Modelling the Release, Transport and Fate of Engineered Nanoparticles in the Aquatic Environment – A Review
Engineered nanoparticles, that is, particles of up to 100 nm in at least one dimension, are used in many consumer products. Their release into the environment as a consequence of their production and use has raised concern about the possible consequences. While they are made of ordinary substances, their size gives them properties that are not manifest in larger particles. It is precisely these properties that make them useful. For instance titanium dioxide nanoparticles are used in transparent sunscreens, because they are large enough to scatter ultraviolet light but too small to scatter visible light.
To investigate the occurrence of nanoparticles in the environment we require practical methods to detect their presence and to measure the concentrations as well as adequate modelling techniques. Modelling provides both a complement to the available detection and measurement methods and the means to understand and predict the release, transport and fate of nanoparticles. Many different modelling approaches have been developed, but it is not always clear for what questions regarding nanoparticles in the environment these approaches can be applied. No modelling technique can be used for every possible aspect of the release of nanoparticles into the environment. Hence it is important to understand which technique to apply in what situation. This article provides an overview of the techniques involved with their strengths and weaknesses. Two points need to be stressed here: the modelling of processes like dissolution and the surface activity of nanoparticles, possibly under influence of ultraviolet light, or chemical transformation has so far received relatively little attention. But also the uncertainties surrounding nanoparticles in general—the amount of nanoparticles used in consumer products, what constitutes the appropriate measure of concentration (mass or numbers) and what processes are relevant—should be explicitly considered as part of the modelling.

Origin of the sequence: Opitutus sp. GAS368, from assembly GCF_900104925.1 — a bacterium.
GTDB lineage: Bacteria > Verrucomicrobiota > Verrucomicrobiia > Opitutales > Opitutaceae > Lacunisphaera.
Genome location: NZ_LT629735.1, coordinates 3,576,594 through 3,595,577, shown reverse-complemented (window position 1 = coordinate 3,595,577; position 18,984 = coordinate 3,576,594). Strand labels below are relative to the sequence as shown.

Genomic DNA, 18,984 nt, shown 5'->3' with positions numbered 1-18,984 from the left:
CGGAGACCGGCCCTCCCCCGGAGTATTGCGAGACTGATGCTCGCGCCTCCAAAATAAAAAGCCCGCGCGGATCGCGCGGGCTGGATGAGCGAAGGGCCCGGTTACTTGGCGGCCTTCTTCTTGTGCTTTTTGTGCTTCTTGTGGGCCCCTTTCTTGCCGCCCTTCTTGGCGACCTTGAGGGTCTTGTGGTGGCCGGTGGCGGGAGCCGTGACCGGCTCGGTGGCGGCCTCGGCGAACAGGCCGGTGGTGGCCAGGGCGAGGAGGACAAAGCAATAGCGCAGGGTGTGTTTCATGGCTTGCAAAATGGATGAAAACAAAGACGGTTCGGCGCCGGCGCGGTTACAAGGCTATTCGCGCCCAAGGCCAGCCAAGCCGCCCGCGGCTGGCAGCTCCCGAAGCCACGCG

KeywordsNanoparticles Modelling techniques Emissions Transport Fate Aquatic environment
This work is supported by NanoNextNL, a micro and nanotechnology programme of the Dutch Government with 130 partners.
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